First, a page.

There are many sophisticated tools, such as computerized axial tomography, magnetic resonance imaging and X-rays, that provide a relatively noninvasive way to take a look inside the body. Asante’s digital imaging systems provide electronic images in amazing clarity. Doctors can now enlarge images on a computer monitor, enabling them to see detailed pictures of the body like never before.
Computerized axial tomography
Computerized axial tomography (CT) is a diagnostic procedure that uses X-ray equipment in conjunction with a computer to create three-dimensional cross-sectional images of the body. The CT equipment displays detailed images of organs, bones, and other tissues in more detail than standard X-rays. Asante offers some of the most advanced CT technology available in the region, including a 512-slice CT system. Our CT program and equipment are accredited by the American College of Radiology, and the technologists have advanced training and certification.
Magnetic resonance imaging
Magnetic resonance imaging (MRI) uses a combination of magnets, radio waves, and computer technology to create images of the spine and the brain. Asante’s MRI program and machines are accredited by the American College of Radiology, and the technologists have advanced training and certification in MRI.
Images produced by X-rays are due to the different absorption rates of different tissues. For example, bones, soft tissues and even air show up as different shades on an X-ray. X-rays are often used as the first step in diagnosing injuries of the extremities but may also be used to evaluate other problems involving bones and soft tissues.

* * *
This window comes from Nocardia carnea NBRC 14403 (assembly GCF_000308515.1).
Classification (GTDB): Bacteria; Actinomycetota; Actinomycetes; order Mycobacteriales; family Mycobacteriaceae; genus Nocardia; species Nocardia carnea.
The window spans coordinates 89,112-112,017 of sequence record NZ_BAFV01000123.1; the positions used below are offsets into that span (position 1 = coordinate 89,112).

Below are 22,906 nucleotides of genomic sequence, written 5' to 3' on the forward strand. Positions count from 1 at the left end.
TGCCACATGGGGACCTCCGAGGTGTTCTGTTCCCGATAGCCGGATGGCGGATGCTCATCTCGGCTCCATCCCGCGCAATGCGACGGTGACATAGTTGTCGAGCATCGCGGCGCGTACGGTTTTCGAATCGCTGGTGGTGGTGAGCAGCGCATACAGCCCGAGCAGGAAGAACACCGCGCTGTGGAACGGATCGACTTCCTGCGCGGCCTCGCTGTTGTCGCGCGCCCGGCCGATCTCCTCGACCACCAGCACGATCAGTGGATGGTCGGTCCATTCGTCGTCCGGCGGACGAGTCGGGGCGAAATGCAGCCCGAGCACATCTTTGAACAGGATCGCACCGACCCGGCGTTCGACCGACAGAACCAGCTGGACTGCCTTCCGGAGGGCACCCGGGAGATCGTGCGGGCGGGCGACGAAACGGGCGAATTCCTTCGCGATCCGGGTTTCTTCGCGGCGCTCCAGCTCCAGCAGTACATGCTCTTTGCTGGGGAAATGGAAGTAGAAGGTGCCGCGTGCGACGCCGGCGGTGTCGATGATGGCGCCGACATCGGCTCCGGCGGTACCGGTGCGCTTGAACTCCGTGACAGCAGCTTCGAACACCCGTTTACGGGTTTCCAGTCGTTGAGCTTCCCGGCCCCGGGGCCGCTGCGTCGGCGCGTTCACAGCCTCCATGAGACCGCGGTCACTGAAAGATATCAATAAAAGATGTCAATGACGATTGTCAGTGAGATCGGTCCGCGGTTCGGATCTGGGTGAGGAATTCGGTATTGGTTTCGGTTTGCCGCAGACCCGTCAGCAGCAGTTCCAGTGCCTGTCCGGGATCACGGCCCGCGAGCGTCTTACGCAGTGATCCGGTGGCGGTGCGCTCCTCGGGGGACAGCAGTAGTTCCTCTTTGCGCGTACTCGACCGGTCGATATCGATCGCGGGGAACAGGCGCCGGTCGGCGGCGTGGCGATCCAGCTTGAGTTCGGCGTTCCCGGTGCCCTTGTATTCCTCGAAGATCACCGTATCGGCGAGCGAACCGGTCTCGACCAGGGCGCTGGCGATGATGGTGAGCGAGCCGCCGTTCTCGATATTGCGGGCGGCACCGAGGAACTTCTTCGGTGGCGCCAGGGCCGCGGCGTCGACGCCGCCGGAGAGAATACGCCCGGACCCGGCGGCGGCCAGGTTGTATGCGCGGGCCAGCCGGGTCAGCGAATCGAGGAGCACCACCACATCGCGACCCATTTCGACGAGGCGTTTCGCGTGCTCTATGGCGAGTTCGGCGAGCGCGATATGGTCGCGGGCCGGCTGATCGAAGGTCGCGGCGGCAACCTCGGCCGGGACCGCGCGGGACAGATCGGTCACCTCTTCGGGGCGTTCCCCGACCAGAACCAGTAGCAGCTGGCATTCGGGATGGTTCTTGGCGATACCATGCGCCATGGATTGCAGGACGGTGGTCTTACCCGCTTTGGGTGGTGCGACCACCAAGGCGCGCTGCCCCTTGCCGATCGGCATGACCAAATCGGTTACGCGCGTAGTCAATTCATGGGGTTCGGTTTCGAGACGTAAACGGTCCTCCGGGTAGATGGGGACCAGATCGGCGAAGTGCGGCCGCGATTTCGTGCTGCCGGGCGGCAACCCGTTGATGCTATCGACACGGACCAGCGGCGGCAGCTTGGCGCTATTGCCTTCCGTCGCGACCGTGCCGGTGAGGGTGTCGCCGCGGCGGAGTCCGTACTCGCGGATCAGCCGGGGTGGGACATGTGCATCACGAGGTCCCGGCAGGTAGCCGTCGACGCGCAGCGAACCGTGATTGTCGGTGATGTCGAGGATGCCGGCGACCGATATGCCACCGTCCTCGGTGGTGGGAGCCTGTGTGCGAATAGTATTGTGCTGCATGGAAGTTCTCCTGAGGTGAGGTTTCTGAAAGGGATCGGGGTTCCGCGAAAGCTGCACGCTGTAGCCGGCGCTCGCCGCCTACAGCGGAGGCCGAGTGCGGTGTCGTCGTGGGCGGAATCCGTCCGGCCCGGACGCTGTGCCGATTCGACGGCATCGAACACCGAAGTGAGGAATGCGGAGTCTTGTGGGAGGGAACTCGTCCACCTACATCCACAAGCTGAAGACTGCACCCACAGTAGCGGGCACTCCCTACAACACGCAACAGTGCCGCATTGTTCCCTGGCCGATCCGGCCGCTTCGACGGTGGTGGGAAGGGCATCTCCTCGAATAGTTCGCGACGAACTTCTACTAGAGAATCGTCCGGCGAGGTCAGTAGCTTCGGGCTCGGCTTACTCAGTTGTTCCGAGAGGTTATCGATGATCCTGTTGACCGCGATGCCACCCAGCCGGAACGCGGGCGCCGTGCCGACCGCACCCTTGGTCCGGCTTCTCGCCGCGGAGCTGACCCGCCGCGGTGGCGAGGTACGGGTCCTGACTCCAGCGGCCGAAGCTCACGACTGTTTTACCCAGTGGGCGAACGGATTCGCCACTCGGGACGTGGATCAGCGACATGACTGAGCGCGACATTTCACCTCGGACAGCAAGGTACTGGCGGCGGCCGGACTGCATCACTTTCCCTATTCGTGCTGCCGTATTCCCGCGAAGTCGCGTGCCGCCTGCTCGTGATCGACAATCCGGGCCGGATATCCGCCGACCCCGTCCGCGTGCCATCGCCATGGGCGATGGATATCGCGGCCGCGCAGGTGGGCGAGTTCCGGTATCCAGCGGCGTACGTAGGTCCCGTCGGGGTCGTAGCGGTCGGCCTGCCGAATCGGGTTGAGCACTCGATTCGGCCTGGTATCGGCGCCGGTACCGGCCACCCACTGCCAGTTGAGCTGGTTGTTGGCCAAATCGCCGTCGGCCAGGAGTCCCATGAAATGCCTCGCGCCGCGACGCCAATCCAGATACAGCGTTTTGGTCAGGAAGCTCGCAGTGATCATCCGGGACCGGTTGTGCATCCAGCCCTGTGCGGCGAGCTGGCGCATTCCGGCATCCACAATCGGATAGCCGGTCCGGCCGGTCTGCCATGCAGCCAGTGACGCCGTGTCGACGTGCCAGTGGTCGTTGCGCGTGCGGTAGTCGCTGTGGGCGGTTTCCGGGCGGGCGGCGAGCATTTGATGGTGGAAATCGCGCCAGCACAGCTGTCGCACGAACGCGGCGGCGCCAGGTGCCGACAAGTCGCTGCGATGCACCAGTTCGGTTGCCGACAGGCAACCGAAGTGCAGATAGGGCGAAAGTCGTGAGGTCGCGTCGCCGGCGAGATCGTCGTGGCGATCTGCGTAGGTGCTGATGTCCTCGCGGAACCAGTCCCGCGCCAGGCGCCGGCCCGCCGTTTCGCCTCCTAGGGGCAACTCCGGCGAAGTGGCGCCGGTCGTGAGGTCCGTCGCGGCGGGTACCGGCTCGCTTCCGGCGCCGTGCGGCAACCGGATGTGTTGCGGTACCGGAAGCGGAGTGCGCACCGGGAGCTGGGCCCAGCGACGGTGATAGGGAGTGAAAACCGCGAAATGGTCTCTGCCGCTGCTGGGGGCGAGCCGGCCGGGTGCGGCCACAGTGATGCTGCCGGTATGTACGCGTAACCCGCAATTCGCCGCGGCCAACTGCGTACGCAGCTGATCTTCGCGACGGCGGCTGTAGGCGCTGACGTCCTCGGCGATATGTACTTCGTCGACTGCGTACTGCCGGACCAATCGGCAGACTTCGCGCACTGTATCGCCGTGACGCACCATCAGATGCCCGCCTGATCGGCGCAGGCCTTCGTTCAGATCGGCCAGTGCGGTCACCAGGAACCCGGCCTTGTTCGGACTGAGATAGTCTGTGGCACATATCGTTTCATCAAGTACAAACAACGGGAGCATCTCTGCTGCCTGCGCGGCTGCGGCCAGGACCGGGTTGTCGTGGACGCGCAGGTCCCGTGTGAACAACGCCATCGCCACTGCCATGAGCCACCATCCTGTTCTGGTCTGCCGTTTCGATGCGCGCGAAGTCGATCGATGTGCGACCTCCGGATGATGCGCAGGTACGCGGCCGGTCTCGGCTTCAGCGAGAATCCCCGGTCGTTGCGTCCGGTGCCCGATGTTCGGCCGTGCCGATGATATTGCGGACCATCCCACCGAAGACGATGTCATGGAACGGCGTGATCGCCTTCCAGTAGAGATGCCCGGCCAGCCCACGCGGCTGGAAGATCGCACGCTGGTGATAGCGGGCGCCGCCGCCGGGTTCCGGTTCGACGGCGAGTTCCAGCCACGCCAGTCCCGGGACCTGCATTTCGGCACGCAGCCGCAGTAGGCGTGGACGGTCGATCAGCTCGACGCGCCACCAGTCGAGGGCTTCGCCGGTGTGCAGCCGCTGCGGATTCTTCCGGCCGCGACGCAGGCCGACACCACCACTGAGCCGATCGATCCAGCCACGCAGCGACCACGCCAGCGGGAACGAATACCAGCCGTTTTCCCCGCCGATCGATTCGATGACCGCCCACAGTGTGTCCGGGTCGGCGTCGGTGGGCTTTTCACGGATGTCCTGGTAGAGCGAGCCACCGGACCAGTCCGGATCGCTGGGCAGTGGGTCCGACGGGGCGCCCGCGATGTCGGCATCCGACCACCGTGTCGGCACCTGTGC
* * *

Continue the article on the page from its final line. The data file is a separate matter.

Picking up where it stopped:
Positron emission tomography
Positron emission tomography (PET) is used to generate computerized images of chemical changes in the body. PET scans of the brain are used to detect or highlight tumors and diseased tissue, measure cellular and tissue metabolism, show blood flow and evaluate patients who have seizure disorders that do not respond to medical therapy. PET scans can also be used to determine brain changes following injury and to help diagnose patients with certain memory disorders. A PET scan may be ordered as a follow-up to a CT or MRI scan to give the physician a greater understanding of specific areas of the brain.
A cerebral angiogram can detect blockages or narrowing of the arteries or veins in the brain, head and neck. It is used to diagnose stroke and to determine the location and the size of a brain tumor, aneurysm or vascular malformation. During a cerebral angiogram, a contrast dye is injected through a catheter into the arteries of the brain. A series of X-rays allows doctors to see obstructions in the brain as the dye travels through the arteries.
Cerebrospinal fluid test
Also known as a spinal tap, a cerebrospinal fluid test requires the removal of a small amount of the fluid that protects the brain and the spinal cord. The fluid is then analyzed to detect bleeding or brain hemorrhage, diagnose possible infection of the brain or spinal cord, and in some cases diagnose multiple sclerosis and other neurological conditions. This test can also measure intracranial pressure.
A myelogram involves the injection of a water- or oil-based contrast dye into the spinal column in combination with X-rays or CT scans to diagnose spinal nerve injury, herniated discs, fractures, back or leg pain and spinal tumors.
An electroencephalogram (EEG) monitors electrical brain activity through the skull. An EEG is used to help diagnose certain seizure disorders, brain tumors, head injuries, inflammation of the brain or spinal cord, and metabolic and degenerative disorders that affect the brain. EEGs are also used to evaluate sleep disorders and monitor brain activity when a patient has been fully anesthetized or loses consciousness.